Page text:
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UC Davis Symphony Orchestra

Italian Journey
Christian Baldini, director and conductor
Friday, October 14, 2022 - 7:00pm
Hector Berlioz: Harold in Italy
with Wendy Richman, viola

 

Harold in Italy was brought about by a commission by the famous 19th century violinist Nicolo Paganini in 1834. Berlioz was commissioned by Paganini not for a violin concerto but for a work that would feature Paganini and his new Stradivarius viola. Paganini thought the viola solo was too simplistic when he saw the score and declined to give the premiere. But when he heard it performed (albeit four years later) he was so pleased he paid Berlioz 20,000 francs anyway.

The title suggests a sort of tour of Italy, as well as the 19th-century poem by Lord Byron, “Childe Harold's Pilgrimage.” The Harold in Byron’s poem gazes upon the city of Venice standing against the forces of nature, while the Harold in Berlioz’s symphony travels the mountainous Abruzzo region of central Italy, as Berlioz himself once did. Scholars agree the music is more autobiographical than an illustration of the Byron Poem.

The listener should keep in mind the character of Harold is the viola solo, and in the first movement, Harold in the Mountains, Harold is wandering through the grandeur of the Abruzzi mountains outside of Rome. In the second Harold witnesses a March of the Pilgrims, which shows off Berlioz’s ability to create an image of an orchestral procession coming toward and then away from the listener without ever moving; be sure to listen closely to the harp, which indicates a distant ringing of the bell at the monastery. The third movement is a Serenade between two lovers, and no doubt Harold had his new wife, Harriet, in mind. Of the fourth and final movement—Orgy of the Brigands—all of the themes collide in, well, a diabolical march. The historian Jacques Barzun astutely observed: “The brigand of Berlioz's time is the avenger of social injustice, the rebel against the City, who resorts to nature for healing the wounds of social man.”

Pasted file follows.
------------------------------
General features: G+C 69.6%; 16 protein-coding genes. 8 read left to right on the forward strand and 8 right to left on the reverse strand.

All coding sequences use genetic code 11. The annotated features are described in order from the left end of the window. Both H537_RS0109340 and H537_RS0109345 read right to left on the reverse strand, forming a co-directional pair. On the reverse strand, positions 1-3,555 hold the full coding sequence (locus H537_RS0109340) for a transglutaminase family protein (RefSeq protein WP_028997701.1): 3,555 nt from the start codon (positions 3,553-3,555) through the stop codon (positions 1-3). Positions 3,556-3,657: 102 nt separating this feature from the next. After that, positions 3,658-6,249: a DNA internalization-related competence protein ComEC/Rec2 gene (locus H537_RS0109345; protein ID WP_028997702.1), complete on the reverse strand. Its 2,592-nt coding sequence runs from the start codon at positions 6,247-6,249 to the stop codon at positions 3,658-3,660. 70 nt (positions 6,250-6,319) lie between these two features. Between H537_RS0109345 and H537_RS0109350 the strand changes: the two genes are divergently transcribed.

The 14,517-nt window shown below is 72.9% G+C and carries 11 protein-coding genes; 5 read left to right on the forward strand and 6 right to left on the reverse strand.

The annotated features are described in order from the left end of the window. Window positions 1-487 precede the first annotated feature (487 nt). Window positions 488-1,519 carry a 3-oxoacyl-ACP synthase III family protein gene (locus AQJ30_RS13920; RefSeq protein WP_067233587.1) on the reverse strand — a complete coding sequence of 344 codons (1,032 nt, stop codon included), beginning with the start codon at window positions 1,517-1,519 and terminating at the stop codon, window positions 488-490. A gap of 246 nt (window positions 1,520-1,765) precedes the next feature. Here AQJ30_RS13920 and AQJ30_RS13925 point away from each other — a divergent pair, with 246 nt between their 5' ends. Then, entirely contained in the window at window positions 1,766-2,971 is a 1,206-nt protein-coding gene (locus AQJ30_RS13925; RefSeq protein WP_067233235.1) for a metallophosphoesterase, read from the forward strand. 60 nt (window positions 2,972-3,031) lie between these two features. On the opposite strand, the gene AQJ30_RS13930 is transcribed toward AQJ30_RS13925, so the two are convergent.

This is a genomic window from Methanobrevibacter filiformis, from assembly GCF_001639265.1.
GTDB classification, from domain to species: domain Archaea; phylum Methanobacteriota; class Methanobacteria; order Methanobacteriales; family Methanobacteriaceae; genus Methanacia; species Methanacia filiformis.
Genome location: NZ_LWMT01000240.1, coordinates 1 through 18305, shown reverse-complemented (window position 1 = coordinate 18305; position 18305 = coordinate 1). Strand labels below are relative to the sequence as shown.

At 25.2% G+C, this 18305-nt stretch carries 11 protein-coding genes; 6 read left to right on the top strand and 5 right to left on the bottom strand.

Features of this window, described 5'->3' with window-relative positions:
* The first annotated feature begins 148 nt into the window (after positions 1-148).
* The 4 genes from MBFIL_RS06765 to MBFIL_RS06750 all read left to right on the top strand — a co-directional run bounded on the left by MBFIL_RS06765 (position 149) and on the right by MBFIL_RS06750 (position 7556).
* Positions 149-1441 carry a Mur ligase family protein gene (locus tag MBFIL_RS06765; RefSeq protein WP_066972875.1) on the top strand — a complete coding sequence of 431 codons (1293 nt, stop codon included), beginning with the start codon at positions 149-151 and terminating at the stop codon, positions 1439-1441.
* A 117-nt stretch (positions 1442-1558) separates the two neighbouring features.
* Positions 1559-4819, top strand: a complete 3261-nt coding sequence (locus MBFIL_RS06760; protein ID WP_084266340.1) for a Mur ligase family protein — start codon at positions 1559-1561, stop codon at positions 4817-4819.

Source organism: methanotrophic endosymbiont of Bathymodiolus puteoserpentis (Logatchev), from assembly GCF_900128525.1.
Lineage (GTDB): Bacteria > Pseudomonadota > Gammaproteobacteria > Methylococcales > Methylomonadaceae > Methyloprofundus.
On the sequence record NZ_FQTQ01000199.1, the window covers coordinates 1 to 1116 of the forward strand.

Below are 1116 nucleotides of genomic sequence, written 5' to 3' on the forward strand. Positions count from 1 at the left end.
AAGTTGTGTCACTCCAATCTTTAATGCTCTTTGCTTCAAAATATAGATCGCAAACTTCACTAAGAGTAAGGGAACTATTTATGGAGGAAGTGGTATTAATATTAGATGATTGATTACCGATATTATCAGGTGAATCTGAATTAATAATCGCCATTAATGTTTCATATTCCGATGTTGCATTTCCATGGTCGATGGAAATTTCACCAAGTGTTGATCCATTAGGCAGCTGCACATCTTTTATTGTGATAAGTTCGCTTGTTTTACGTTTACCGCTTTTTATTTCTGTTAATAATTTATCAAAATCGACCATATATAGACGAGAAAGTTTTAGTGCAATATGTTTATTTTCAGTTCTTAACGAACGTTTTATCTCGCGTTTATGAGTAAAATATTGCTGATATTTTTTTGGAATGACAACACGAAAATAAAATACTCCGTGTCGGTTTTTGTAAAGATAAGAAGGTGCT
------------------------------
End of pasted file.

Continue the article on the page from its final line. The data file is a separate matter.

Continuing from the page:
Wendy Richman has been celebrated internationally for her compelling sound and imaginative interpretations in a wide range of genres. Her debut solo album, vox/viola (New Focus Recordings, 2020), features nine commissioned works for singing violist by leading contemporary composers. She is a founding member of the International Contemporary Ensemble, with whom she performs regularly in New York City and around the world, and she has performed regularly with Orpheus Chamber Orchestra and the period instrument ensemble Tesserae. Dr. Richman is a faculty member at both UCLA and California State University-Northridge (CSUN), where she teaches a variety of academic music courses and applied viola, and she is a sought-after clinician at universities and conservatories across the country.

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Event Info

Friday, October 14, 2022 - 7:00pm
Jackson Hall